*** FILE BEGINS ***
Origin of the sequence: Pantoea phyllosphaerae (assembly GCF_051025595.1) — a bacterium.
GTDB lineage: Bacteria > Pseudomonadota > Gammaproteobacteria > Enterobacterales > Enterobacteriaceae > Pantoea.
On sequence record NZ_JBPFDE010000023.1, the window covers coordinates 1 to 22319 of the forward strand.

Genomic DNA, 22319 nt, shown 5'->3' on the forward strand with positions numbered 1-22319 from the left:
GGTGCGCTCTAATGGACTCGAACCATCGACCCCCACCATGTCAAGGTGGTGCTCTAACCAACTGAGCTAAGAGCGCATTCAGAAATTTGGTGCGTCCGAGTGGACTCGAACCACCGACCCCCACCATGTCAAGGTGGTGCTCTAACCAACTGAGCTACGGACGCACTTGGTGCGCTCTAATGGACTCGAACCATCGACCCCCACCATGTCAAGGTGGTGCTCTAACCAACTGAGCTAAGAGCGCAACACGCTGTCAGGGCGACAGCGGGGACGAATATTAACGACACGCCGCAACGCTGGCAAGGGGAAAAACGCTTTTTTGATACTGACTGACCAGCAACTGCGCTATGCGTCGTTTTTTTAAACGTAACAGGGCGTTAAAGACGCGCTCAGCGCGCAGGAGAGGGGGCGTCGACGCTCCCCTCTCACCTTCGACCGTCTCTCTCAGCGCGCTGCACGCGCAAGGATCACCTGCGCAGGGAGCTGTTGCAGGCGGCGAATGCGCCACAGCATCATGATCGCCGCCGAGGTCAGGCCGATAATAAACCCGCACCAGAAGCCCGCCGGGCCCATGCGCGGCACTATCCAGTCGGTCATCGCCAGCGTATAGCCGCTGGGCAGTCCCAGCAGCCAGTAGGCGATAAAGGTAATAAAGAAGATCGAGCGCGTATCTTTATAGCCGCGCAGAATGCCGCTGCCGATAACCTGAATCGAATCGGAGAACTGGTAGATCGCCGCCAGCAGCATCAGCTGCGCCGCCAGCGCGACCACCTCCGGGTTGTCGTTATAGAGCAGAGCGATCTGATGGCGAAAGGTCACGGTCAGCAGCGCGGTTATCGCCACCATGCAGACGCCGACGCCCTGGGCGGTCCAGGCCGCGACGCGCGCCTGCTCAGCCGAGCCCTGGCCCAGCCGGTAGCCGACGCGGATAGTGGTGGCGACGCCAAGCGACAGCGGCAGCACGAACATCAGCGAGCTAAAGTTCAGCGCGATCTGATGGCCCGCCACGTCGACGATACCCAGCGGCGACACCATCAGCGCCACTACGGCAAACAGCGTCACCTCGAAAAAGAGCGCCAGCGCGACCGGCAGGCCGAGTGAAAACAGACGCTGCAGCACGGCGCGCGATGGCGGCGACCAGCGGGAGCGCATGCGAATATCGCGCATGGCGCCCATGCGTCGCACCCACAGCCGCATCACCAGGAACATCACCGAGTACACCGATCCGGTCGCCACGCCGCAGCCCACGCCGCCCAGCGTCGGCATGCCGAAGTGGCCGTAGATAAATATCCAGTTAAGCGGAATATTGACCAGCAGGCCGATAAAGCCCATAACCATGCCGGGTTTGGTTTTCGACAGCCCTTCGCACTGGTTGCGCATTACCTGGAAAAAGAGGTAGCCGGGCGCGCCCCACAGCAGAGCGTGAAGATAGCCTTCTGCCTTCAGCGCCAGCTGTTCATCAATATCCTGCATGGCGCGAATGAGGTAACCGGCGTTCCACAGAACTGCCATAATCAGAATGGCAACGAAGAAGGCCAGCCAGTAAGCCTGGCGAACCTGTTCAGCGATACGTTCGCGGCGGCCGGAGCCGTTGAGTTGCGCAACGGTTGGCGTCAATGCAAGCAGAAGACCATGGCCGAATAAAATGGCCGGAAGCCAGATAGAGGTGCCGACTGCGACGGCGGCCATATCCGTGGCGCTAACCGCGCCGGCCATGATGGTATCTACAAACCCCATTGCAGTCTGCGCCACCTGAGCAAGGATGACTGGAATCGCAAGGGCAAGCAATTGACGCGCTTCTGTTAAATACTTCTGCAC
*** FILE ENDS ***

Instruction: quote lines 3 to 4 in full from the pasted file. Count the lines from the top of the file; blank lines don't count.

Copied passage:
On sequence record NZ_JBPFDE010000023.1, the window covers coordinates 1 to 22319 of the forward strand.

Genomic DNA, 22319 nt, shown 5'->3' on the forward strand with positions numbered 1-22319 from the left: